Pakistani minister urges Hajj, Umrah operators to consider offering ferry services for pilgrims

A handout picture provided by the Saudi Ministry of Hajj and Umrah on October 4, 2020, shows Saudis and foreign residents circumambulating the Kaaba (Tawaf) in the Grand Mosque complex in the holy city of Makkah. (AFP)
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Updated 28 June 2021

Pakistani minister urges Hajj, Umrah operators to consider offering ferry services for pilgrims

  • Invites investments in ferry services to transport intending pilgrims to Saudi Arabia
  • Registered tour operators can ‘design and market’ pilgrimage packages on ferries, maritime minister says

ISLAMABAD: Pakistan’s Minister for Maritime Affairs Ali Haider Zaidi urged Hajj and Umrah tour operators on Sunday to make use of the “great opportunity” provided by the government by investing in ferry services and “designing” packages for intending pilgrims traveling to Saudi Arabia.

“Registered tour operators in the country can design & market Hajj/Umrah/Ziarat packages,” Zaidi said in a Twitter post on Sunday, sharing a handout by the Pakistan National Shipping Corporation (PNSC).

Most Pakistani pilgrims travel by plane to Makkah, Saudi Arabia, to perform Umrah or the annual Hajj pilgrimage. 

Zaidi, however, said that by launching a ferry service to the Kingdom, tour operators would be able to provide an alternate mode of transport.

He added that the maritime ministry, in collaboration with the PNSC and the Karachi Port Trust (KPT), was working toward “realizing the potential of Pakistan’s Blue Economy” by promoting business opportunities in the areas of maritime tourism, coastal development, and passenger and cargo ferry services.

“Pakistan holds immense potential for the operation of ferry services from, to and within the country,” the PNSC said in a statement, basing it on the country’s 220 million population and “growing needs for regional and international connectivity.”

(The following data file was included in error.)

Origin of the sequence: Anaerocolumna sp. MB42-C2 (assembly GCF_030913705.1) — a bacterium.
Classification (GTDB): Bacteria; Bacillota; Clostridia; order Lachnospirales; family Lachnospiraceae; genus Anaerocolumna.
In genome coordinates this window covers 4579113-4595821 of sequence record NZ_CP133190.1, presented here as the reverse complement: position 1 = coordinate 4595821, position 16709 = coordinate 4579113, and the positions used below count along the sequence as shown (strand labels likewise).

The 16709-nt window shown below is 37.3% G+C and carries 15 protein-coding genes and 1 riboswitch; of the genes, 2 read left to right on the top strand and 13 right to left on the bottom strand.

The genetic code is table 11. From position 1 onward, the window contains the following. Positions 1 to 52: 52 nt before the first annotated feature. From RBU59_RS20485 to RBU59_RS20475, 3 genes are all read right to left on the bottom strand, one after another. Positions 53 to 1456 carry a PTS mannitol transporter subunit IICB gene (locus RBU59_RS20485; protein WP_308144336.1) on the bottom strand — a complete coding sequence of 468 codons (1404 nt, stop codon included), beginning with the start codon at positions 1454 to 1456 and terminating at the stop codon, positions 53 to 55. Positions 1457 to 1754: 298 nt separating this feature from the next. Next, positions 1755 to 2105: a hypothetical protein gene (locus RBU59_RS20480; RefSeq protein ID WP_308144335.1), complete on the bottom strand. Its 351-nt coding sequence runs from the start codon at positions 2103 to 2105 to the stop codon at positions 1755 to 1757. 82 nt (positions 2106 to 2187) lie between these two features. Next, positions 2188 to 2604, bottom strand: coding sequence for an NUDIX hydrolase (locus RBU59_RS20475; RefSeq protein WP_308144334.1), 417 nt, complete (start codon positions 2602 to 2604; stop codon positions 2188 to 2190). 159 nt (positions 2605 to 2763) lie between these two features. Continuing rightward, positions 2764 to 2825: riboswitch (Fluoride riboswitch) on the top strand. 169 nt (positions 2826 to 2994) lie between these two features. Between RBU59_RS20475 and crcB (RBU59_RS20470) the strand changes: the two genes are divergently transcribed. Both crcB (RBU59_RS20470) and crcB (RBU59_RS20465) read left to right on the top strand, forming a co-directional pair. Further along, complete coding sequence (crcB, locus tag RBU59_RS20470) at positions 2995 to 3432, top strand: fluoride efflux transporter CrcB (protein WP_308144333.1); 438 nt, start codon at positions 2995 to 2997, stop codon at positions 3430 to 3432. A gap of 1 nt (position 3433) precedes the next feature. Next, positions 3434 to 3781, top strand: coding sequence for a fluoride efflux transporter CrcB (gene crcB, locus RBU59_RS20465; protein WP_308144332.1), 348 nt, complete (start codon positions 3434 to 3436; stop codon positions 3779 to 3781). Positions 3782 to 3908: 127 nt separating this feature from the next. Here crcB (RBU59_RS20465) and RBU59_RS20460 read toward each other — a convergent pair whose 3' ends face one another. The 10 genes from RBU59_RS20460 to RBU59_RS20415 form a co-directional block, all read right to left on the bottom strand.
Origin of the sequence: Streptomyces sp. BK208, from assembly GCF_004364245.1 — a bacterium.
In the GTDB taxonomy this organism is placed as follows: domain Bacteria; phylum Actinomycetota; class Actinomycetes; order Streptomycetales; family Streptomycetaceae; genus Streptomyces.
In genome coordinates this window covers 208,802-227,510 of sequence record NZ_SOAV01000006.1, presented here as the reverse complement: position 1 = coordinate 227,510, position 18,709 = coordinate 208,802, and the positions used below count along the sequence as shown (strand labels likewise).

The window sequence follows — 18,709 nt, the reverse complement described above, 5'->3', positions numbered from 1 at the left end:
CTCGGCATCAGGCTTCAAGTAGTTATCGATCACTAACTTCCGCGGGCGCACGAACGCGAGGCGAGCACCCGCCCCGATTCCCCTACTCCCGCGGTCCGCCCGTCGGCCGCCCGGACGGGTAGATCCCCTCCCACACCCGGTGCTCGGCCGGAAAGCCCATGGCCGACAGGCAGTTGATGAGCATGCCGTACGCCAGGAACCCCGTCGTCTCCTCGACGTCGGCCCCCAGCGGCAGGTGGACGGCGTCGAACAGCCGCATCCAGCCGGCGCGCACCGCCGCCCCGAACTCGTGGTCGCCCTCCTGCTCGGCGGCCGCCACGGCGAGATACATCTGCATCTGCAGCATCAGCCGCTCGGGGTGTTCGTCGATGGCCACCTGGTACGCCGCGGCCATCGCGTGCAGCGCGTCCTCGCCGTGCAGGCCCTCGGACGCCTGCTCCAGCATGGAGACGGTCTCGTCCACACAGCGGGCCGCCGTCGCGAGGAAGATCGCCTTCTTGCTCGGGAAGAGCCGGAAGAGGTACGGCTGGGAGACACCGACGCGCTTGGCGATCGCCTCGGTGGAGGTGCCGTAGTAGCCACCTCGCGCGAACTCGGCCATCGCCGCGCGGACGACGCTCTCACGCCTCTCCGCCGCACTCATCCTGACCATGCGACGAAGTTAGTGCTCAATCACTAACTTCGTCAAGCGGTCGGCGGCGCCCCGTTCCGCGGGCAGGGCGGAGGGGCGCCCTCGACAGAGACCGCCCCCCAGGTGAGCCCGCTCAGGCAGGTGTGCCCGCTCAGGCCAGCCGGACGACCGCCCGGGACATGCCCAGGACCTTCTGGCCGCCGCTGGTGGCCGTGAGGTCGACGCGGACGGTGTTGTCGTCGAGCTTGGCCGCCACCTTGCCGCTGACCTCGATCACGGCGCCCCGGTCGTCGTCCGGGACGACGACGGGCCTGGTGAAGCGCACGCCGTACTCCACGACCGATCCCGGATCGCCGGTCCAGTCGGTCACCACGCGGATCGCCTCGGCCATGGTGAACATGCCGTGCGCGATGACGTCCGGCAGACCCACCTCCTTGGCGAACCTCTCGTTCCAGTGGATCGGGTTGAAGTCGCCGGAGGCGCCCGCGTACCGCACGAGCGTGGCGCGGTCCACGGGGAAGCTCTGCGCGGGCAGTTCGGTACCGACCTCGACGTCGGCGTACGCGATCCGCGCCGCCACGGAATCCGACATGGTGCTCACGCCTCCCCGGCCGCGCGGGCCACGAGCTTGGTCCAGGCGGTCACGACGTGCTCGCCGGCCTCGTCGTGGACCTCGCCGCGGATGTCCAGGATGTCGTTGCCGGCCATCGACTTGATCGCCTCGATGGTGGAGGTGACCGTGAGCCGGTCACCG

“PNSC may extend its expertise in manning, militating, technical operations...and agency services thereby facilitating the investors/operators toward success in their ventures,” it added.

Hundreds of thousands of Pakistanis visited Saudi Arabia every year, mainly for Umrah and Hajj, before the COVID-19 pandemic.

The Kingdom is also home to over 2.5 million Pakistanis, while Saudi Arabia and the UAE remained top contributors to Pakistan’s highest ever remittance inflow in April. 


My husband ‘brutally murdered’ after working in Pakistan for years — wife of Sri Lankan 

Updated 9 sec ago

My husband ‘brutally murdered’ after working in Pakistan for years — wife of Sri Lankan 

  • Priyantha Kumara was lynched and burned outside factory he managed over accusations he desecrated religious posters
  • First information report registered by police against 900 workers of garment factory in Sialkot, over 230 people arrested 

ISLAMABAD: The wife of a Sri Lankan man who was lynched and publicly burned over alleged blasphemy in eastern Pakistan on Friday has called on Pakistani and Sri Lankan leaders to ensure justice, saying her husband was an innocent man who was “brutally murdered” after years of working in Pakistan.
A mob of hundreds of enraged Muslims descended on a garment factory in the district of Sialkot in Punjab province after Priyantha Kumara, the Sri Lankan manager of the factory, was accused of blasphemy for removing posters bearing the name of Islam’s Prophet Muhammad (pbuh). The mob grabbed Kumara, lynched him and publicly burned the body, police told media after the killing.
Speaking to the BBC on Saturday, Kumara’s grieving wife, Niroshi Dasaniyake, pleaded with both Pakistani and Sri Lankan leaders to ensure justice for her slain husband.
“My husband was an innocent man,” she told BBC Sinhala. “I found out from the news that after working abroad for so long he had been brutally murdered. I saw on the Internet how inhuman the killing was. I appeal to the Sri Lankan president and the Pakistani prime minister and president to conduct a fair investigation so my husband and our two children get justice.”
Sri Lankan news website, Newswire, quoted Colombo’s High Commissioner in Pakistan, Vice Admiral Mohan Wijewickrama, as saying arrangements were being made to transport Kumara’s remains from Lahore to Colombo on a special flight on Monday.
Few issues are as galvanizing in Pakistan as blasphemy, and even the slightest suggestion of an insult to Islam can supercharge protests and incite lynching. Perpetrators of violence in the name of blasphemy often go unpunished.